Ben Chonzie

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Ben Chonzie
Beinn a' Chòinnich
Ben Chonzie - - 911634.jpg
Ben Chonzie from the Glen Turret side of the hill
Highest point
Elevation3,054 ft (931 m) [1]
Prominence2,116 ft (645 m)
Parent peakBen More
ListingMunro, Marilyn
Coordinates56°27′14″N 3°59′31″W / 56.453857°N 3.992062°W / 56.453857; -3.992062Coordinates: 56°27′14″N 3°59′31″W / 56.453857°N 3.992062°W / 56.453857; -3.992062
English translation"mossy hill"
Language of nameGaelic
PronunciationGaelic [ˈpeiɲ ə ˈxɔːɲɪç] (About this soundlisten)
LocationPerth and Kinross, Scotland
OS gridNN773308
Topo mapOS Landranger 51 and 52
OS Explorer 379

Ben Chonzie, also known as Ben-y Hone[2] (Gaelic Beinn a' Chòinnich, meaning "mossy mountain"[3]), is a Scottish mountain situated eleven kilometres northwest of Crieff. It stands at 931 m (3054 ft) and is therefore listed as a Munro.[4] It is the highest point of a large area of moorland and rounded hills between Loch Earn and Loch Tay, and with a broad, flat summit and relatively few distinguishing features, it is often regarded as one of Scotland's least interesting Munros.[5] It is most often climbed from Invergeldie (Comrie) to the southwest; however it can also be climbed from the southeast by way of Glen Turret. The latter is longer but presents walkers with a more interesting and scenic ascent, having an array of buttresses and cliffs which can be tackled by those who feel brave, or passed by on either side.[6] Mountain hares (Lepus timidus, subspecies Lepus timidus scoticus) can be seen around the plateau area if walkers are quiet and observant. There are also many other animals on the approaches to the Ben, including Buzzards, other birds of prey, and frogs and newts in the pools alongside the landrover track that runs up the eastern aspect of the loch. Deer may be seen on the slopes to the north of the Ben.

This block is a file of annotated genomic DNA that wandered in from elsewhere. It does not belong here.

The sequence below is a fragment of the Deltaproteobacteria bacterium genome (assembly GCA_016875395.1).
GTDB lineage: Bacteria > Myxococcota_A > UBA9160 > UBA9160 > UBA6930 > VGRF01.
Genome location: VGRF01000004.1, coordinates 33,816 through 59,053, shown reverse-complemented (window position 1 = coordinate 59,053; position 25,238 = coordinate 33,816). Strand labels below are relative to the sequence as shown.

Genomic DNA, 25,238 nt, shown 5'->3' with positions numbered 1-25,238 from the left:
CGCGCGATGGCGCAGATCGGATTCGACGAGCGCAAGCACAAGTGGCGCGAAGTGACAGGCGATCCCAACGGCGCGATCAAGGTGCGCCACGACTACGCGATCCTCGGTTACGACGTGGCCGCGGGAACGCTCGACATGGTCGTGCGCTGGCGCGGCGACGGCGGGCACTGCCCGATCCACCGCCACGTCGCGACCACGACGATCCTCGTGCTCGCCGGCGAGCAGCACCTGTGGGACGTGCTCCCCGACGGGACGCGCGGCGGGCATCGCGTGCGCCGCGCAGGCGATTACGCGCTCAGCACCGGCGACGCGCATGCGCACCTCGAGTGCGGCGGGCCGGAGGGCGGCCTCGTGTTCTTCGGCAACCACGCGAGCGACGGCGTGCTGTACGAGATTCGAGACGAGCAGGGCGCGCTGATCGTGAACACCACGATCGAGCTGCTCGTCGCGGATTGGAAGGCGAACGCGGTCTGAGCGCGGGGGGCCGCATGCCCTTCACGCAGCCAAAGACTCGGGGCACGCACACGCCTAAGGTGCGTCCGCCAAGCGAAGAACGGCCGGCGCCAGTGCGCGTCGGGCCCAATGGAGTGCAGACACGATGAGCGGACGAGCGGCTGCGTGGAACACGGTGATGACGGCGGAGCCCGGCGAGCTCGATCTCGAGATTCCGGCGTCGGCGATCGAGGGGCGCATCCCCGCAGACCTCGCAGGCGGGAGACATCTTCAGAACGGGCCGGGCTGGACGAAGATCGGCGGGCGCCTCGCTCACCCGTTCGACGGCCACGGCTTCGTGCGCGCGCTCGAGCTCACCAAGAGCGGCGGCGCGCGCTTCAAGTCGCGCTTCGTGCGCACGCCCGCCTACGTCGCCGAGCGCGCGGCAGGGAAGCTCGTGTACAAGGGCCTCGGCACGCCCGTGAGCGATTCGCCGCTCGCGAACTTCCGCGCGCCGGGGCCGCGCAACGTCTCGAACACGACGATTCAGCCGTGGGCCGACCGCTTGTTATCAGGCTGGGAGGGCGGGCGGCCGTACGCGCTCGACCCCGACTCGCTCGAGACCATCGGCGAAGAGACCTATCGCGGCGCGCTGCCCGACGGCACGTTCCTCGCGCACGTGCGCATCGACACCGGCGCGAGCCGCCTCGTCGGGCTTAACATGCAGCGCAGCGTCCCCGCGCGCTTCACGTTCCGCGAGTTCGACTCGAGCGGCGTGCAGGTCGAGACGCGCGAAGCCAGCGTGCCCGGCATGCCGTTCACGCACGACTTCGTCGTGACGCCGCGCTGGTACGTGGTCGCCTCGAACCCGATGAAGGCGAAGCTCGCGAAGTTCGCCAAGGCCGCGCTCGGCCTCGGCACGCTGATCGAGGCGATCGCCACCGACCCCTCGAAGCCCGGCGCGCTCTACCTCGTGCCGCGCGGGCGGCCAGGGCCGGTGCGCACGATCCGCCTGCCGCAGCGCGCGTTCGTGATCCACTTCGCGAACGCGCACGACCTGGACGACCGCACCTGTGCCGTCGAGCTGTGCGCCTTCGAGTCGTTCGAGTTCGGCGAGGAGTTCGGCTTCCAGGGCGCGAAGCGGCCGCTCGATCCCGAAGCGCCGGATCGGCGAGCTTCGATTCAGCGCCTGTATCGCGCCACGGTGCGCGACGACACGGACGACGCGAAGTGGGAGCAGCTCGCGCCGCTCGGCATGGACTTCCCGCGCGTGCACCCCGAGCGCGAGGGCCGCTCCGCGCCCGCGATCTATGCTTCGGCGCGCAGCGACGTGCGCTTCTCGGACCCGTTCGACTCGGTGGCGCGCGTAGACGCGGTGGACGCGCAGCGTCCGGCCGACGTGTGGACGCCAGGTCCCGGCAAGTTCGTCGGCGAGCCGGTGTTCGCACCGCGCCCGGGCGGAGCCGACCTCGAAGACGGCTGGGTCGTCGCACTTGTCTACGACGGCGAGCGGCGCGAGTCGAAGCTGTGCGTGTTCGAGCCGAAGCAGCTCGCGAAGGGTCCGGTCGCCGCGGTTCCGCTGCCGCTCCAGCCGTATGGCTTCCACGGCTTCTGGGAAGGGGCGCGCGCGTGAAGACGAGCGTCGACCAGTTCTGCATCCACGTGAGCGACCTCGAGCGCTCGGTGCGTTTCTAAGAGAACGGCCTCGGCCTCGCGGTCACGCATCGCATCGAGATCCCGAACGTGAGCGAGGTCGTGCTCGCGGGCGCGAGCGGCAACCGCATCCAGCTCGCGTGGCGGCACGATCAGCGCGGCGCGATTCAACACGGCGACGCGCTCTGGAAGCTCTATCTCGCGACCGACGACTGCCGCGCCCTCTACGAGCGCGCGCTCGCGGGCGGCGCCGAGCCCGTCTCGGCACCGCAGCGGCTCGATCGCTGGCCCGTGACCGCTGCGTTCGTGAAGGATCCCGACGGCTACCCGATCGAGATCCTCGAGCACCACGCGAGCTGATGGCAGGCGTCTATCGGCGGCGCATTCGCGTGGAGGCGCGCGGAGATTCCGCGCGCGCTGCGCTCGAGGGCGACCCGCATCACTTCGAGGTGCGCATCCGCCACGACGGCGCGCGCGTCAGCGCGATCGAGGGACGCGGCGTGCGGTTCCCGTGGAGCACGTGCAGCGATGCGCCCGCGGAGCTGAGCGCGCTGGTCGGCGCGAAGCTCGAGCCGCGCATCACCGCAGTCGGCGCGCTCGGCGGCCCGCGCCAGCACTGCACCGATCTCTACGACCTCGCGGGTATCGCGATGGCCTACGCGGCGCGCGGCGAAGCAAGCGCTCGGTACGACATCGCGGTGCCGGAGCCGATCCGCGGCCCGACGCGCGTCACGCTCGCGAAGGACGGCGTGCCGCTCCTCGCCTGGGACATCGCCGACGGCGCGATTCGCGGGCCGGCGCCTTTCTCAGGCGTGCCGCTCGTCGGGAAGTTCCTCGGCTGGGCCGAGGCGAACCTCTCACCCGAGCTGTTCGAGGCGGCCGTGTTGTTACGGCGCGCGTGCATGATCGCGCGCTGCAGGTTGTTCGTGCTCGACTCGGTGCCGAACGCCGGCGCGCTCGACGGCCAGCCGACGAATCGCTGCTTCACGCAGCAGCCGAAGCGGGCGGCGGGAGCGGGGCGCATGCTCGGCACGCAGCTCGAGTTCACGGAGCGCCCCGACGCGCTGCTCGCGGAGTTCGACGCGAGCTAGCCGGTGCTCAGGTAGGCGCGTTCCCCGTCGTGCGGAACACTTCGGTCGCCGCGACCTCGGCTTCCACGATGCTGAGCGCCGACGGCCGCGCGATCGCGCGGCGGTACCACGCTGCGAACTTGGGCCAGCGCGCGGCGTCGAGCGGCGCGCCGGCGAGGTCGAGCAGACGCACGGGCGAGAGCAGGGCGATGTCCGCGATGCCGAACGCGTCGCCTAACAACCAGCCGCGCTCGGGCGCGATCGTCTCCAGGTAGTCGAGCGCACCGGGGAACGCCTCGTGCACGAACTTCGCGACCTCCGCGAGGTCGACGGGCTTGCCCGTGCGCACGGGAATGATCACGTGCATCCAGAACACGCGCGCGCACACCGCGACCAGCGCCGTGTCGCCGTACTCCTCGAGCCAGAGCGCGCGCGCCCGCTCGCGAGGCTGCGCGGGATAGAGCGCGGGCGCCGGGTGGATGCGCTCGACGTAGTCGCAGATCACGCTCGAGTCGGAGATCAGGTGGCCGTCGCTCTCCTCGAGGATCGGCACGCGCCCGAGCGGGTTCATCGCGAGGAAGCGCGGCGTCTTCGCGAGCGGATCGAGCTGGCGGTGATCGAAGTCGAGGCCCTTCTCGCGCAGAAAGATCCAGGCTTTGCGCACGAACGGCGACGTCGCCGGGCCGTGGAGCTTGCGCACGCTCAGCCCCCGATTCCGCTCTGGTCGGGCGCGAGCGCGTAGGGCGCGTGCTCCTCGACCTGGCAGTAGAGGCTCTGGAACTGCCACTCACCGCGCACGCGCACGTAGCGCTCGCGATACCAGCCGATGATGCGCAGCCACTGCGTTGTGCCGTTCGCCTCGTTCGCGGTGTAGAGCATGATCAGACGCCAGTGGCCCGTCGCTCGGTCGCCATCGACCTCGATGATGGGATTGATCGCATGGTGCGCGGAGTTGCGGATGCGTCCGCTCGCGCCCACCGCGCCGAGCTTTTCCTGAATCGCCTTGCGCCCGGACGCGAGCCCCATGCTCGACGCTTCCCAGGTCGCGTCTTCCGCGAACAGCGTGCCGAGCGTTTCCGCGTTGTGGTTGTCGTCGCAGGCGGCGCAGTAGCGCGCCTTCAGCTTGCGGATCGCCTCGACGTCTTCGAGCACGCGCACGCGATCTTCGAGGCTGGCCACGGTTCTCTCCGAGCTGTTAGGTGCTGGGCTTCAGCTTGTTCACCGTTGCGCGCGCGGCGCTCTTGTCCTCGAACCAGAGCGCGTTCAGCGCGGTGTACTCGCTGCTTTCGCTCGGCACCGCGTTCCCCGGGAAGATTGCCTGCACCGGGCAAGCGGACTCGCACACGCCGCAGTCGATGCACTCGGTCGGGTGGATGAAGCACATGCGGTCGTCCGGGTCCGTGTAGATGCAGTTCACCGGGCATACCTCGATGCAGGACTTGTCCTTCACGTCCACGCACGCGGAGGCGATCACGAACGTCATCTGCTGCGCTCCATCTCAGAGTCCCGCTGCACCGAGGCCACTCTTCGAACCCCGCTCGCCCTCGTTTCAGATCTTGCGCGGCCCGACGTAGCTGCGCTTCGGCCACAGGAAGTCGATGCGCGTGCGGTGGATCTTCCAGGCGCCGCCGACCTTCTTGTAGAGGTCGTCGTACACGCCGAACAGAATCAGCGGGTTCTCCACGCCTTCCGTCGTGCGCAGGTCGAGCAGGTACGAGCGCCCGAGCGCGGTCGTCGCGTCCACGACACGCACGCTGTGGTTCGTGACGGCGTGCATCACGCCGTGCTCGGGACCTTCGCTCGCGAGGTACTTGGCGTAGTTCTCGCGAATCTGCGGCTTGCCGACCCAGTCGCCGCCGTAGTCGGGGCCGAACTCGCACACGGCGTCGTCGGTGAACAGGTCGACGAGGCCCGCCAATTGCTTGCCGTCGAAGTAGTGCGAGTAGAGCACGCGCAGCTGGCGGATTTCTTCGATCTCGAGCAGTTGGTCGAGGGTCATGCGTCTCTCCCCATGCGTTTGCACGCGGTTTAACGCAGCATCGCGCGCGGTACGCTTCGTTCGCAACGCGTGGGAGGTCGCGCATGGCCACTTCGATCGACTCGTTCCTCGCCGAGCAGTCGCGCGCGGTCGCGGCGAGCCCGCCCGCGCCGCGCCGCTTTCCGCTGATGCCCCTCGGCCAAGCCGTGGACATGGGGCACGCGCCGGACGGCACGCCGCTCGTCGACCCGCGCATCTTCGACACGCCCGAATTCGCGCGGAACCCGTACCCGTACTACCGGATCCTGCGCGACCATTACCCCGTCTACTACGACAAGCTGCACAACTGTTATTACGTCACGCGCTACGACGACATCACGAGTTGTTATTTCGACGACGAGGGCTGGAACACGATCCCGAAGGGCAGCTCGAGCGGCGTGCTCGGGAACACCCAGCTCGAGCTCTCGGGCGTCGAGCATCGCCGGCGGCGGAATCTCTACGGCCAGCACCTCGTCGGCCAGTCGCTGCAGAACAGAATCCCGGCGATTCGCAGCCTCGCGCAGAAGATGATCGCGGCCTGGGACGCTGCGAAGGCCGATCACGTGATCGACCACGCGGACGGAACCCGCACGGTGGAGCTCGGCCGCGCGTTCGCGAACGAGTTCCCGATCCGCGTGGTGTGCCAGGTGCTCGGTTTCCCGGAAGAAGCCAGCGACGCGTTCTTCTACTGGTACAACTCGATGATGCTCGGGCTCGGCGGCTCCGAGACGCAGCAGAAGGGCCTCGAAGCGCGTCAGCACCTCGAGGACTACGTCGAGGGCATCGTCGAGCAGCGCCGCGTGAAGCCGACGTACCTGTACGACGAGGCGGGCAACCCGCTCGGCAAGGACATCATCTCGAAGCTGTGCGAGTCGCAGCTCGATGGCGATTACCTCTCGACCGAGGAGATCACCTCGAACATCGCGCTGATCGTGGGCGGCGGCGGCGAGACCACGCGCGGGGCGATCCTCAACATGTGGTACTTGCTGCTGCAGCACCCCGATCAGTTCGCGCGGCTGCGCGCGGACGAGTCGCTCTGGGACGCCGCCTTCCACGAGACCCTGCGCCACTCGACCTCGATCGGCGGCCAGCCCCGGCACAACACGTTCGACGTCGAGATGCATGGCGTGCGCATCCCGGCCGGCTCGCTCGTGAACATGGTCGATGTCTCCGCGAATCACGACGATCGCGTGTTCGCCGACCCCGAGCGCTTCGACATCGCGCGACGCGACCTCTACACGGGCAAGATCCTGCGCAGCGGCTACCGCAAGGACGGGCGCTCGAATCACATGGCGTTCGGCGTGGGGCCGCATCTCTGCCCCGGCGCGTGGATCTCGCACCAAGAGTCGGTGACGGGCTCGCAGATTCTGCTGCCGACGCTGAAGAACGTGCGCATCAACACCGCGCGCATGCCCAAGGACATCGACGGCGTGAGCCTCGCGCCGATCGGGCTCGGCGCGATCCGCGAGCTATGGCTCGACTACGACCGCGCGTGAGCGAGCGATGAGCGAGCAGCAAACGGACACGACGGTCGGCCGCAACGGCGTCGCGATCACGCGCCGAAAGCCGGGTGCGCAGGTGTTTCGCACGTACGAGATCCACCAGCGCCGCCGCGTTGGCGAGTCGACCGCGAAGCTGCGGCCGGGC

1. ^ "walkhighlands Ben Chonzie". 2013. Retrieved 15 October 2013.
  2. ^ On Ben Chonzie, real hillwalkers don't picnic, Robin Howie, The Scotsman, 19 November 2005
  3. ^ Scottish Hill and Mountain Names, Peter Drummond, ISBN 0-907521-30-4
  4. ^ The Munros (SMC Guide), Donald Bennett et al., ISBN 0-907521-13-4
  5. ^ "...having a reputation of being one of the dullest Munros in the land" The Munros: Scotland's Highest Mountains, Cameron McNeish, ISBN 0-947782-50-8
  6. ^ The Southern Highlands (SMC Guide), Donald Bennett et al., ISBN 0-907521-34-7